Opinion: Wesley Girls: false claims and a dangerous path to religious conflicts


06 May
06May

Wesley Girls ban on Fasting: A rule grounded on false claims and a dangerous path to religious conflicts

These days, because of the level at which our tolerance for each other's religious views is depreciating on social media, I hardly want to write on religious issues because as expected, religious people are mostly emotional about their religion and when writing, most of the time, you see glimpses of their emotions rather than the facts. I will try as much as possible to state the facts but forgive me if you see glimpses of emotions in my write up. 

In the course of the week, the Methodist church and the PTA of Wesley Girls SHS backed claims by the school's authorities that their decision to ban students from fasting was grounded on health reasons.

This claim, endorsed by the respected Methodist Church and of course, the PTA which in its letter sought to portray that it was inter-denominational and inter-faith based is not only bizarre but smacks of intellectual dishonesty and, or intellectual disability.

I say this because, in every intellectual discourse, you do not state the findings of an unknown research without backing them up with the source of the supposed research. Wesley Girls has over the years produced brilliant and smart students for them to have done this to their image because of attempts to justify their obnoxious excuse for not allowing students, be it Muslim or Christian to fast.

In sharp contrast, a British Broadcast Journalist, producer and publisher of diet related documentaries and books and retired Medical Doctor, Michael Mosley recently told Qatar based Aljazeera network that he recommends fasting that "involves only eating within certain hours, similar to the form of fasting practised by Muslims during Ramadan".

He told the network that "The proven benefits include improved sleep and evidence of reduced risk of some cancers, in particular, breast cancer.”

Aljazeera also reported that experts have also found that restricting food intake during the day can help prevent health problems such as high cholesterol, heart disease and obesity, as well as improve mental health and wellbeing.

Nutritionist Claire Mahy also told the news network “Fasting allows the gut to cleanse and strengthens its lining. It can also stimulate a process called autophagy, which is where cells self-cleanse and remove damaged and dangerous particles.”

An Associate Professor of Neurology at the Medical School of the Sakarya University in Turkey, Murat Alemdar in stating the benefits of fasting said it "liberates the brain from many other daily activities, increasing the prospects of its concentration on essential functions in the nervous system”, reports TRT World.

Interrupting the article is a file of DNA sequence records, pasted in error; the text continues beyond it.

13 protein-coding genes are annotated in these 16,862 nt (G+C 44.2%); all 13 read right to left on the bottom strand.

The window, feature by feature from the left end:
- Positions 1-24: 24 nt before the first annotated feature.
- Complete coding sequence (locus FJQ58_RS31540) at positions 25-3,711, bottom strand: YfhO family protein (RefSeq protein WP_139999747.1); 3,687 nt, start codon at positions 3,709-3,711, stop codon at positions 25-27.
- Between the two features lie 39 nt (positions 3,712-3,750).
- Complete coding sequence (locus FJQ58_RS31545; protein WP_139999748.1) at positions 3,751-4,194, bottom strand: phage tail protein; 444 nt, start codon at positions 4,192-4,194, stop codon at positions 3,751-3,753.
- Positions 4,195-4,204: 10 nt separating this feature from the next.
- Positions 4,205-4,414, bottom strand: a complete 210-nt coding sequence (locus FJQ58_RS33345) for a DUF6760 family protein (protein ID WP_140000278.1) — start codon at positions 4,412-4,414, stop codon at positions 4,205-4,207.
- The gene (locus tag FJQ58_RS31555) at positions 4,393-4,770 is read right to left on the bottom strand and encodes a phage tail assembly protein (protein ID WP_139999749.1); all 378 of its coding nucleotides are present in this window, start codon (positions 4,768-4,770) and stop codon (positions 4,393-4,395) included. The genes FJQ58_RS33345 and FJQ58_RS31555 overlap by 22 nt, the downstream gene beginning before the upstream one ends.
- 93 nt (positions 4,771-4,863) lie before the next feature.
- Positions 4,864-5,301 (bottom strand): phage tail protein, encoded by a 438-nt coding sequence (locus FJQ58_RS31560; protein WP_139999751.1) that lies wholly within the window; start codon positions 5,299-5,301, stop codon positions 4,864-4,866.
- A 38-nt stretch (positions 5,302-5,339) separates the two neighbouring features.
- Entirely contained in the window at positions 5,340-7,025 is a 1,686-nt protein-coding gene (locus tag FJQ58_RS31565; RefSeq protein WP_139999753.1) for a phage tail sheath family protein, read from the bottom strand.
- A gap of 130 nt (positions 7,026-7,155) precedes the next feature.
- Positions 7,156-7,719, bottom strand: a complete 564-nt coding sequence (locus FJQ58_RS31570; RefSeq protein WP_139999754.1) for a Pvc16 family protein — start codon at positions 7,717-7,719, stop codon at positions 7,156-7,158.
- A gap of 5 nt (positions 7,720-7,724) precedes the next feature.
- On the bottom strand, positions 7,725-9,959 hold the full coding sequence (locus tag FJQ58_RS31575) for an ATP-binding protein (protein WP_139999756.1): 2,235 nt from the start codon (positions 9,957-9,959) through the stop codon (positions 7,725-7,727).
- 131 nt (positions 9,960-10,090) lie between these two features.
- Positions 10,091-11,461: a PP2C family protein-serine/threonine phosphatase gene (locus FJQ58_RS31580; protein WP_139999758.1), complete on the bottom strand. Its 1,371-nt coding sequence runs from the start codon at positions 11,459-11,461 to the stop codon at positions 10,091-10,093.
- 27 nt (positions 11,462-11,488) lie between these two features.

Many other non-Muslim experts have conducted time-tested researches into fasting and a quick Google search provides you enough read.

It was therefore shocking that a church like Methodist supported claims by school authorities that they banned the students from fasting on grounds of unclear and unstated health reasons.


That said, we all agree Wesley Girls SHS was originally founded by the Methodist Church and should therefore be seen as somewhat, an offshoot of the church, however, since the church partly or wholly handed the funding of the school over to the people of Ghana (which includes Muslims, Christians and people of other faiths), the laws of the people of Ghana is now binding on the school and any school law, rule or regulation that is in contravention with the laws of the people of Ghana is NULL and VOID!

Article 17 (2) of the 1992 Constitution governing the people of Ghana says that "A person shall not be discriminated against on grounds of gender, race, colour, ethnic origin, religion, creed or social or economic status".

Article 17 (3) clarifies that "For the purposes of this article, "discriminate" means to give different treatment to different persons attributable only or mainly to their respective descriptions by race, place of origin, political opinions, colour, gender, occupation, religion or creed, whereby persons of one description are subjected to disabilities or restrictions to which persons of another description are not made subject or are granted privileges or advantages which are not granted to persons of another description".

Fasting in Ramadan is not only a compulsion in Islam but one of Six Pillars of Islam which completes one's deen. It is unlike that of the Christian faith where fasting is not a compulsion and does not make one less of a Christian because of their inability to fast.

Therefore, any law or rule or regulation that prevents any Muslim anywhere in Ghana from fasting in Ramadan amounts to discrimination.

If the church wants to take control of its school and fully implement its rules that promote segregation in our society, it must take back its school. It cannot promote such a course when the taxes of Muslims, Christians, Buddhists, people of the African Traditional Religion, etc are used to fund the school. As long as the Ghanaian funds the running of the school, any form of segregation, hidden or not, cannot be tolerated.

The Ghana Education Service, the Ministry of Education, the Office of the Chief Imam, the Methodist Church itself and all other relevant stakeholders must ensure this dangerous path we are seemingly taking as a country is resolved. Religious conflicts have torn countries apart, posterity will judge us if we plunge this country into such a situation.

By: Mumuni Yirifa Yunus (Broadcast Journalist, Radio Justice and Member, Muslim Journalists Association of Ghana)